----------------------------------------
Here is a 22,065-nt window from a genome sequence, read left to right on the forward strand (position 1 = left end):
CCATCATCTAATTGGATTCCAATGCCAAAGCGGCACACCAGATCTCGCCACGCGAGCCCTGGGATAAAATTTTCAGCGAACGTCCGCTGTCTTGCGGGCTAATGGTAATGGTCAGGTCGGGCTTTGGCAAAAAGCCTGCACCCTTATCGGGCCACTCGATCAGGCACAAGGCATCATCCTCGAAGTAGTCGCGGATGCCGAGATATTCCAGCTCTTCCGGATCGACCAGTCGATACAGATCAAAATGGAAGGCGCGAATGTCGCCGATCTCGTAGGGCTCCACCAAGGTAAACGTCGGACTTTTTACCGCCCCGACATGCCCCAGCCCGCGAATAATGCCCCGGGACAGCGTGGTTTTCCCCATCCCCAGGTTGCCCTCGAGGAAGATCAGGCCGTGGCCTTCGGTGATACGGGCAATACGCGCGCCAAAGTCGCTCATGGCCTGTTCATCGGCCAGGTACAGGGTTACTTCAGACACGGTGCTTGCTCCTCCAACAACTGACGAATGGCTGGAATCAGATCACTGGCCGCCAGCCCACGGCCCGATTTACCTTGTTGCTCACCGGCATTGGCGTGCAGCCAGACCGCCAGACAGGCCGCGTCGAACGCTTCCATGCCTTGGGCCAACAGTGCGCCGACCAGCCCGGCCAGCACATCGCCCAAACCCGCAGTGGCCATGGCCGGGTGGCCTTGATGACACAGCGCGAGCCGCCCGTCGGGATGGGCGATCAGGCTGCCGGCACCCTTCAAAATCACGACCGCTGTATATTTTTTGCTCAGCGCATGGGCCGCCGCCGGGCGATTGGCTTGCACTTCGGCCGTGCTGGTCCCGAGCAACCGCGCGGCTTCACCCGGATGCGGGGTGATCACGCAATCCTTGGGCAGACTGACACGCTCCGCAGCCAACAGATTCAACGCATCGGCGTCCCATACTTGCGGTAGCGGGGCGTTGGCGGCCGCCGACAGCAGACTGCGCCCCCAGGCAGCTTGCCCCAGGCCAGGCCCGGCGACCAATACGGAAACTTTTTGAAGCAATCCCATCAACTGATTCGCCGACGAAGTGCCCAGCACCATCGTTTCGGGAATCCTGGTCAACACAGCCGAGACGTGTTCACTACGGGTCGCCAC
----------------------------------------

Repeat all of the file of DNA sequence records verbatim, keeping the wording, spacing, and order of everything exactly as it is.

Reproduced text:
Here is a 22,065-nt window from a genome sequence, read left to right on the forward strand (position 1 = left end):
CCATCATCTAATTGGATTCCAATGCCAAAGCGGCACACCAGATCTCGCCACGCGAGCCCTGGGATAAAATTTTCAGCGAACGTCCGCTGTCTTGCGGGCTAATGGTAATGGTCAGGTCGGGCTTTGGCAAAAAGCCTGCACCCTTATCGGGCCACTCGATCAGGCACAAGGCATCATCCTCGAAGTAGTCGCGGATGCCGAGATATTCCAGCTCTTCCGGATCGACCAGTCGATACAGATCAAAATGGAAGGCGCGAATGTCGCCGATCTCGTAGGGCTCCACCAAGGTAAACGTCGGACTTTTTACCGCCCCGACATGCCCCAGCCCGCGAATAATGCCCCGGGACAGCGTGGTTTTCCCCATCCCCAGGTTGCCCTCGAGGAAGATCAGGCCGTGGCCTTCGGTGATACGGGCAATACGCGCGCCAAAGTCGCTCATGGCCTGTTCATCGGCCAGGTACAGGGTTACTTCAGACACGGTGCTTGCTCCTCCAACAACTGACGAATGGCTGGAATCAGATCACTGGCCGCCAGCCCACGGCCCGATTTACCTTGTTGCTCACCGGCATTGGCGTGCAGCCAGACCGCCAGACAGGCCGCGTCGAACGCTTCCATGCCTTGGGCCAACAGTGCGCCGACCAGCCCGGCCAGCACATCGCCCAAACCCGCAGTGGCCATGGCCGGGTGGCCTTGATGACACAGCGCGAGCCGCCCGTCGGGATGGGCGATCAGGCTGCCGGCACCCTTCAAAATCACGACCGCTGTATATTTTTTGCTCAGCGCATGGGCCGCCGCCGGGCGATTGGCTTGCACTTCGGCCGTGCTGGTCCCGAGCAACCGCGCGGCTTCACCCGGATGCGGGGTGATCACGCAATCCTTGGGCAGACTGACACGCTCCGCAGCCAACAGATTCAACGCATCGGCGTCCCATACTTGCGGTAGCGGGGCGTTGGCGGCCGCCGACAGCAGACTGCGCCCCCAGGCAGCTTGCCCCAGGCCAGGCCCGGCGACCAATACGGAAACTTTTTGAAGCAATCCCATCAACTGATTCGCCGACGAAGTGCCCAGCACCATCGTTTCGGGAATCCTGGTCAACACAGCCGAGACGTGTTCACTACGGGTCGCCAC